Insurance Types for Home Businesses
If you’re running a company from home, you might already have insurance coverage in place that works for your business. If not, there’s a good chance that adding a homeowners policy endorsement could give you the coverage you need.
But the best type of insurance coverage for your business really comes down to the kind of company you own and the industry.
Here’s a snapshot of the primary types of insurance for home businesses, what they might cover and the kind of business they’re best suited for.
Homeowners Policy Endorsement
If your homeowners policy doesn’t have enough coverage, you can add basic business property and limited liability coverage with a Homeowner’s Policy Endorsement.
Many insurers offer endorsements specifically for people who run a business out of their homes to cover third-party bodily injury and property damage claims or to repair or replace business property, says a FitSmallBusiness insurance guide posted on its website.
A homeowners policy alone may already cover up to $1,500 worth of personal property, such as a desk or merchandise you have as samples, e.g., Mary Kay Cosmetics, explains a State Farm article. It might protect business property while it’s used or stored inside your home, and up to $750 worth of coverage for your business property while it’s away from your home.
If your home-based business is small, a homeowners policy without an endorsement might be enough coverage, the State Farm article says. “If not, you have the option to increase those coverage amounts with a homeowners policy endorsement.”
Some insurance companies allow you to increase your home business coverage up to $10,000, in increments of $2,500, notes the FitSmallBusiness guide.
Your home-based business, the guide says, is a good candidate for a homeowner’s policy endorsement if you don’t have significant liability risks or high-value business property to protect and have infrequent business-related visitors.
Commercial General Liability (CGL)
Commercial General Liability provides coverage to a business for bodily injury, personal injury, and property damage caused by the business’ operations, products or injury that occurs at your business.
Insurance experts suggest this type of coverage if you have customers or clients come to your home as part of your business, whether it’s for products or services.
State Farm says small businesses that provide services directly to customers in their home, such as hair salon services, may require additional specialized liability coverage.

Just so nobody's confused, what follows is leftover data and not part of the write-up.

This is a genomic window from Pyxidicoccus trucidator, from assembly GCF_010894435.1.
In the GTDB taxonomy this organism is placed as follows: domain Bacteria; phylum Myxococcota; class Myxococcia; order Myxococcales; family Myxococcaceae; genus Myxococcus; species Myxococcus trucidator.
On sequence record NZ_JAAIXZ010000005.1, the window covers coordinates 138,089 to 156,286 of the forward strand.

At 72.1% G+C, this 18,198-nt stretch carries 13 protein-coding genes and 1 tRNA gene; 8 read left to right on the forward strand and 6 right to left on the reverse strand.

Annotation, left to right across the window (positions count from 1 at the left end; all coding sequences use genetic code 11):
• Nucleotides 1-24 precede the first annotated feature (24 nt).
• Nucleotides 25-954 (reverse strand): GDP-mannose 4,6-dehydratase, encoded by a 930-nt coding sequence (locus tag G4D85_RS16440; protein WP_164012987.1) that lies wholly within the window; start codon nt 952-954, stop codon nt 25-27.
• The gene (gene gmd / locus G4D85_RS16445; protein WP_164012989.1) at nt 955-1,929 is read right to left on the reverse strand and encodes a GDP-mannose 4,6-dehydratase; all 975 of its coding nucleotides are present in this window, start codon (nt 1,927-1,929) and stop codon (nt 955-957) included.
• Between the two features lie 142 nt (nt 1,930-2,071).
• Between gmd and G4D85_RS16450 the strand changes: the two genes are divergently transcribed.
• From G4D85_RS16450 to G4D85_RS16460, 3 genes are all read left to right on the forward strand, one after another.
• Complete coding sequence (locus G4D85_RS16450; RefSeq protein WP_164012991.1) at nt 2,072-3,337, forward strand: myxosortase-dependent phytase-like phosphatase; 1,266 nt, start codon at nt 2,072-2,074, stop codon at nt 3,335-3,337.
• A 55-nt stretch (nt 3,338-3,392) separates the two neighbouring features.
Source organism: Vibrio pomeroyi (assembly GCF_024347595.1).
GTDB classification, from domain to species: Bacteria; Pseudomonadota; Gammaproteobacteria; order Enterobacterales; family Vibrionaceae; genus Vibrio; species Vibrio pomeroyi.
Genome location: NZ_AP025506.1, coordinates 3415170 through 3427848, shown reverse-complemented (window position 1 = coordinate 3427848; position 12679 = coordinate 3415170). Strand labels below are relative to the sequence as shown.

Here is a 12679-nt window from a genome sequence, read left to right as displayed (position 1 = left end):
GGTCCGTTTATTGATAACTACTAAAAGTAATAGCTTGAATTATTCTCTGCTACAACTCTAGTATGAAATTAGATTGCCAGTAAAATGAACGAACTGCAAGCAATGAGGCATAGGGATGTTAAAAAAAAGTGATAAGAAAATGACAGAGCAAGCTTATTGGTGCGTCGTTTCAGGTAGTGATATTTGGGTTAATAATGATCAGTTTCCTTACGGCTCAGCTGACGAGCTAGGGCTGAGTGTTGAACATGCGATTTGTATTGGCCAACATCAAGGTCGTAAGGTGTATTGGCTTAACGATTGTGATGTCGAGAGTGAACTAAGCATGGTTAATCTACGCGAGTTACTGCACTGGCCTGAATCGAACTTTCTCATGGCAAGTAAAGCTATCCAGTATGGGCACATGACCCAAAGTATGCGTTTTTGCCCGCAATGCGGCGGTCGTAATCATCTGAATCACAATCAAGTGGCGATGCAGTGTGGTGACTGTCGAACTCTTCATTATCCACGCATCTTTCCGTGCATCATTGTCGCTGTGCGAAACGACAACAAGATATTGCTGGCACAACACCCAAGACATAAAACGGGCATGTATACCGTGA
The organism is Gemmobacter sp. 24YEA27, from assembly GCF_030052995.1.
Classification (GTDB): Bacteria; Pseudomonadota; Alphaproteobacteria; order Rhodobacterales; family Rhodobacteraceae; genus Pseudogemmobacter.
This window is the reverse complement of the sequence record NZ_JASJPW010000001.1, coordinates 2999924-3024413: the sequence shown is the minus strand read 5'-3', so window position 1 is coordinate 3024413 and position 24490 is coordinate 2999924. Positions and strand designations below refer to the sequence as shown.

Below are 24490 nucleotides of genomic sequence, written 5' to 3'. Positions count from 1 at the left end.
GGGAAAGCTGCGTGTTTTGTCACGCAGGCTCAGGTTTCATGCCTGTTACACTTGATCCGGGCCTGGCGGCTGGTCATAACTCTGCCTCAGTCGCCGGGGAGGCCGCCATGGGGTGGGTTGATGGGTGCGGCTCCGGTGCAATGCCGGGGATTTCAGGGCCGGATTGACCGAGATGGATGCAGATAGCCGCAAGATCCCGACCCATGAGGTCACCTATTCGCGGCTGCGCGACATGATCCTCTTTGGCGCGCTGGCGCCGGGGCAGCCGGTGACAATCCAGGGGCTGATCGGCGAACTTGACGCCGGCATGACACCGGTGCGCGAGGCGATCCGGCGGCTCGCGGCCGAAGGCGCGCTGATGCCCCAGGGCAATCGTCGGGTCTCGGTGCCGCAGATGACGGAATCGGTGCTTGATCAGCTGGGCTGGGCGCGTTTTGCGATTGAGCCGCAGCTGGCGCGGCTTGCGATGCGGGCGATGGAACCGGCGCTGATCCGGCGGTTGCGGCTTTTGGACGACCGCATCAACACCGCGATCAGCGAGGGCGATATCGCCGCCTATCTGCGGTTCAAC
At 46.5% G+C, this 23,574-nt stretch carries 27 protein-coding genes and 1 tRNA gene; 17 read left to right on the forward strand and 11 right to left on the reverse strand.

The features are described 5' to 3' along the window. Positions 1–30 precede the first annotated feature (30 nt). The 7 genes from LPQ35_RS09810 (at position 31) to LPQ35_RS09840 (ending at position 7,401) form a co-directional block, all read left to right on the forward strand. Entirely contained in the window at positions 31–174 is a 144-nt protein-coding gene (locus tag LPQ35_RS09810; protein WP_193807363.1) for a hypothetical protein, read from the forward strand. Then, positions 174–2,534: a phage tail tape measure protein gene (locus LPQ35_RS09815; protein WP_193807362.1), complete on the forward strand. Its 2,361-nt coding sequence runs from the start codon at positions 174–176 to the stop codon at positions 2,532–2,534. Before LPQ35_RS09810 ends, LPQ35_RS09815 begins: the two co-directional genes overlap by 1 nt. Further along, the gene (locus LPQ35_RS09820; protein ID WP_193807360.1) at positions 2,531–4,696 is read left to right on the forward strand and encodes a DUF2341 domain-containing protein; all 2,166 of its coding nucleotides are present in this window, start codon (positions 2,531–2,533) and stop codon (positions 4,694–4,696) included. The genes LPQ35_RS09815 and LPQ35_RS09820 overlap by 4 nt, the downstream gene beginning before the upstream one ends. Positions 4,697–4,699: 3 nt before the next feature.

“If you don’t have business-related visitors in your home and you don’t visit customers or vendors at off-site locations, you are less likely to need home business liability insurance,” adds the FitSmallBusiness explainer blog.
Commercial Property Insurance
Home-based business property that might need commercial property insurance coverage for risks includes computers, printers and inventory. A good example would be an ecommerce business such as an Amazon Fulfillment by Amazon (FBA) business.
Commercial property insurance covers damage to business-owned items due to certain covered events, such as fire, theft, vandalism, or hail. Examples include coverage for a building, equipment, office furniture and inventory. If the business’ property is damaged or destroyed, the property insurance helps cover the cost of repair or replacement.
“Home businesses with tangible assets that are needed for daily operations and are expensive to repair or replace need commercial property insurance,” writes Kimberlee Leonard in the FitSmallBusiness insurance guide. “It’s important to note that a standard homeowners policy does not always cover business property.”
Also, according to Leonard’s research, businesses where owners work at a client’s location but store their equipment at home (e.g., the garage), such as landscaping or a handyman services company, may need commercial property coverage.
“Home-based business owners who don’t have high-value business assets inside their home or who store their business property in an off-site storage unit may not need commercial property coverage,” she writes.
Errors & Omissions
This type of insurance covers injuries or financial damages due to your professional mistakes, negligence or bad advice.
It’s professional liability insurance that protects professionals and service-oriented business owners against liability claims arising from their mistakes or negligence.
E&O covers legal and defense costs as well as settlements if you are sued by a client for damages caused by your unintentional errors, including incorrect advice or accidental violation of a contract, the FitSmallBusiness writer explains.
Professionals who typically need E&O insurance include accountants, bookkeepers, lawyers, architects, computer programmers and real estate agents.
“Some home-based businesses may need a combination of a homeowners policy endorsement for business liability and property coverage plus E&O insurance to meet their insurance needs,” adds Leonard of FitSmallBusiness.
This is insurance that covers medical bills and partial lost wages for work-related illnesses and injuries.
Most states require businesses with employees (even remote ones) to have workers compensation insurance. However, workers’ comp is often not required for employees who are also owners.
Rules on requirements vary depending on where you live – some states require workers’ comp if you have just one part-time employee, while others require coverage with three or more.